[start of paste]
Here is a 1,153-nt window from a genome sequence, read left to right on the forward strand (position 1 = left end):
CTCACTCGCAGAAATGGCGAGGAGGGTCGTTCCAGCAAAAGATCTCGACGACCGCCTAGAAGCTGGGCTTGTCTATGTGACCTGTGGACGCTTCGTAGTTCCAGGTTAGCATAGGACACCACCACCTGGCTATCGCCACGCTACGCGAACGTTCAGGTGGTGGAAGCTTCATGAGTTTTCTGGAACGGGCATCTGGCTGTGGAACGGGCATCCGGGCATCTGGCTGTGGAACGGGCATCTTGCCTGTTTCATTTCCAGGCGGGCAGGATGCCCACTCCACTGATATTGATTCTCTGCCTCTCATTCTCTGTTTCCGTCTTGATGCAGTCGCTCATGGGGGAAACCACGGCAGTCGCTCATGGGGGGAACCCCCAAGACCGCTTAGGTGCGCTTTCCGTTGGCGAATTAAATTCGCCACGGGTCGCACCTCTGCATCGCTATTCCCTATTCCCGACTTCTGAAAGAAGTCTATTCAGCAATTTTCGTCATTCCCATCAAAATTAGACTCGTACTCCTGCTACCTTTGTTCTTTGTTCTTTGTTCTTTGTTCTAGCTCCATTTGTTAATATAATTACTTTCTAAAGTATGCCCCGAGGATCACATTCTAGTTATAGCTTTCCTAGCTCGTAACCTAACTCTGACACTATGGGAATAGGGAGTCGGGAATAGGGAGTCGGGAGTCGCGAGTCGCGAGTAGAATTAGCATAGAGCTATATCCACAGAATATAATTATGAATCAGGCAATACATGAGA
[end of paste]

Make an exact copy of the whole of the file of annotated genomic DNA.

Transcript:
Here is a 1,153-nt window from a genome sequence, read left to right on the forward strand (position 1 = left end):
CTCACTCGCAGAAATGGCGAGGAGGGTCGTTCCAGCAAAAGATCTCGACGACCGCCTAGAAGCTGGGCTTGTCTATGTGACCTGTGGACGCTTCGTAGTTCCAGGTTAGCATAGGACACCACCACCTGGCTATCGCCACGCTACGCGAACGTTCAGGTGGTGGAAGCTTCATGAGTTTTCTGGAACGGGCATCTGGCTGTGGAACGGGCATCCGGGCATCTGGCTGTGGAACGGGCATCTTGCCTGTTTCATTTCCAGGCGGGCAGGATGCCCACTCCACTGATATTGATTCTCTGCCTCTCATTCTCTGTTTCCGTCTTGATGCAGTCGCTCATGGGGGAAACCACGGCAGTCGCTCATGGGGGGAACCCCCAAGACCGCTTAGGTGCGCTTTCCGTTGGCGAATTAAATTCGCCACGGGTCGCACCTCTGCATCGCTATTCCCTATTCCCGACTTCTGAAAGAAGTCTATTCAGCAATTTTCGTCATTCCCATCAAAATTAGACTCGTACTCCTGCTACCTTTGTTCTTTGTTCTTTGTTCTTTGTTCTAGCTCCATTTGTTAATATAATTACTTTCTAAAGTATGCCCCGAGGATCACATTCTAGTTATAGCTTTCCTAGCTCGTAACCTAACTCTGACACTATGGGAATAGGGAGTCGGGAATAGGGAGTCGGGAGTCGCGAGTCGCGAGTAGAATTAGCATAGAGCTATATCCACAGAATATAATTATGAATCAGGCAATACATGAGA